After members of our armed forces bravely serve their nation, they sometimes come home to find themselves battling another enemy---within their own government. Using decades of case histories, statistics, and firsthand accounts, Martin Schram exposes a shocking culture of antagonism toward veterans by the very agency---the Department of Veterans Affairs (VA)---that was formed to serve them.
Schram places our veterans’ current struggles within historical context, going back to the Bonus Army of beleaguered World War I vets who camped out on Washington’s national mall in 1932, demanding their promised benefits, only to be turned away by their own brethren in the U.S. Army---led by future military heroes Douglas MacArthur, George S. Patton Jr., and Dwight D. Eisenhower. Readers will be angered to learn of the legions of veterans---from World War II, Korea, Vietnam, and the Gulf Wars---who are routinely denied benefits to which they are entitled and who die while awaiting benefit reviews that are stalled by institutionalized delays. And they will be downright outraged by the results of a 2002 Mystery Caller test that showed VA representatives treating help-line callers with condescension and even ridicule---one service rep is shown laughing and hanging up on a caller---and providing “completely correct” answers to questions regarding care and compensation just 19 percent of the time.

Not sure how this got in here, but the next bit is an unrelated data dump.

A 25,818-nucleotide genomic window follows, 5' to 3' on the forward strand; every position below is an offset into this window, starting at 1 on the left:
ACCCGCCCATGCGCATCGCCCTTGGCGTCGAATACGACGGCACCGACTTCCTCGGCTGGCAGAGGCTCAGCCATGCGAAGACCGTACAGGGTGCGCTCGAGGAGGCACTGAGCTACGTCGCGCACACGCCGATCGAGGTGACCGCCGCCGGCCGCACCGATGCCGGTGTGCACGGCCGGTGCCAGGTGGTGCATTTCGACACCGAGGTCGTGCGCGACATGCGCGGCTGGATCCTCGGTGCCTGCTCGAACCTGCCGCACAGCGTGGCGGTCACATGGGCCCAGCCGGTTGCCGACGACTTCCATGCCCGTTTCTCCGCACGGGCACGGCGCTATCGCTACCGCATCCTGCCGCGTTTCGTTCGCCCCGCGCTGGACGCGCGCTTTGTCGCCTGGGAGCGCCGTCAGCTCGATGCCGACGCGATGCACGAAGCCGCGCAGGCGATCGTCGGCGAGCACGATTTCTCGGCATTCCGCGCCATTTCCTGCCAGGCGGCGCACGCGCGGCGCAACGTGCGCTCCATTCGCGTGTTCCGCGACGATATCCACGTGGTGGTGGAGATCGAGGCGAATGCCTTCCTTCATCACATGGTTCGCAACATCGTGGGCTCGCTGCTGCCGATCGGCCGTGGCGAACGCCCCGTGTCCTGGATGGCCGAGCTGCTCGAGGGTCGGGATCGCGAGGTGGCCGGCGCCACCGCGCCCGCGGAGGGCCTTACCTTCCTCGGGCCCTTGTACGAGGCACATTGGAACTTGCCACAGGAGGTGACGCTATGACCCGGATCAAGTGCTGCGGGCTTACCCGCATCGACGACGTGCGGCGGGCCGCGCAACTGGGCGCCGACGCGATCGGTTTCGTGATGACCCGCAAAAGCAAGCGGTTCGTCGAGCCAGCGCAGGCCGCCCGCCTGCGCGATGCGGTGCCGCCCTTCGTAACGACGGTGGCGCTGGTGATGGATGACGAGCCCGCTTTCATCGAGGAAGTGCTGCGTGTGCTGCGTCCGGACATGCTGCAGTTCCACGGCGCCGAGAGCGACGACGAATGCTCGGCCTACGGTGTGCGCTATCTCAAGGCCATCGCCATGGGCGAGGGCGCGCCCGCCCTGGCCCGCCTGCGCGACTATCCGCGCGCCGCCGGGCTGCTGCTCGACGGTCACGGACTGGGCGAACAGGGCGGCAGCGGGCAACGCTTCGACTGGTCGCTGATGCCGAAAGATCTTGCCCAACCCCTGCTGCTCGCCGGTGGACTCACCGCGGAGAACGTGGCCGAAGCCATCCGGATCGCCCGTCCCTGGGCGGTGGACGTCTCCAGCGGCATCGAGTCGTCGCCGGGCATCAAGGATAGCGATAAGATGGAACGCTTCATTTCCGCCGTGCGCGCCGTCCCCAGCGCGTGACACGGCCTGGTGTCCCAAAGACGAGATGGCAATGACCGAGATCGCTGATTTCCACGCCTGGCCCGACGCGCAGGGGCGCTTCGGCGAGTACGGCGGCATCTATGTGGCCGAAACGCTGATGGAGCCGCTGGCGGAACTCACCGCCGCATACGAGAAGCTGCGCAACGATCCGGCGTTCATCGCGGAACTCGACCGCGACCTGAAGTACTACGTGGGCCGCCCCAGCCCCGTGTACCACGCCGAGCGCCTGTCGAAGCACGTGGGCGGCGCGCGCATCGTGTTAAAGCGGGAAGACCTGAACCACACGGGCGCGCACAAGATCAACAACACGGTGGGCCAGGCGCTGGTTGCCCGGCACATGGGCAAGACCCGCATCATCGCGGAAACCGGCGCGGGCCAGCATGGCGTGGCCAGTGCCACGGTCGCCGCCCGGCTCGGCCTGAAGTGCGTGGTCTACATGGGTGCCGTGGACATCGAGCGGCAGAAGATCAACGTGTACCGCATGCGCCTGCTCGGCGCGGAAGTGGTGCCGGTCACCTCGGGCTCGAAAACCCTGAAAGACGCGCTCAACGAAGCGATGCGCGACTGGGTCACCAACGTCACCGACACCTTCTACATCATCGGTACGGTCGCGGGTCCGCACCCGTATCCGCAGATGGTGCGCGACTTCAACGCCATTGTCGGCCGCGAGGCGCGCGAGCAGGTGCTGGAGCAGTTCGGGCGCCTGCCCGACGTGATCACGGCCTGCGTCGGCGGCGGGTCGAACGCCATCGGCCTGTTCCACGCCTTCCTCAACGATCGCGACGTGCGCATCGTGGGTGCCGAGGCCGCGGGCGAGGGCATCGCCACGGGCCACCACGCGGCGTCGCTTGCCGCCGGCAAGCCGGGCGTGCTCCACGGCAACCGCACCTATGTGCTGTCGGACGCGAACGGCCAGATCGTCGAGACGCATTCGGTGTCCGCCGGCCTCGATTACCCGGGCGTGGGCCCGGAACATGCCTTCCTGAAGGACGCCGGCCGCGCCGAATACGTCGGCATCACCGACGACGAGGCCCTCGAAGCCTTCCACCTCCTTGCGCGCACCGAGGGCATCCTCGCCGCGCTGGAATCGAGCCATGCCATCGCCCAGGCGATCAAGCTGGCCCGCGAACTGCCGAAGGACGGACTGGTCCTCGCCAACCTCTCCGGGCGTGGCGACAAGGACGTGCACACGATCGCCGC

In the most intimate segment of the book, we meet Gulf War vet Bill Florey, who contracted a rare cancer after his exposure to Iraqi chemical weapons that were mistakenly detonated by the U.S. Army. Florey’s crucial medical tests were delayed, he was denied service-related compensation he deserved, and he died before a government study finally linked the exposure to his form of cancer. Schram also highlights accounts of shameless deception of our soldiers, including misleading information provided by recruiters, and discloses how Iraq and Afghanistan war vets were being denied benefits for post-traumatic stress disorder---even after diagnoses by the VA’s own doctors."
The author not only exposes a chilling pattern of institutional neglect, delay, and denial, but also points us toward solutions: the outsourcing of expertise, the institution of a “Vet-med card,” and the elimination of negative-incentive bonuses for VA officials, to name a few. Schram’s bold bugle call, sounded on behalf of our nation’s beleaguered servicemen and -women, culminates with a proposal to reinvent what has become a department of veterans’ adversaries by giving the VA a new name that makes clear its true mission---the Department of Veterans’ Advocacy.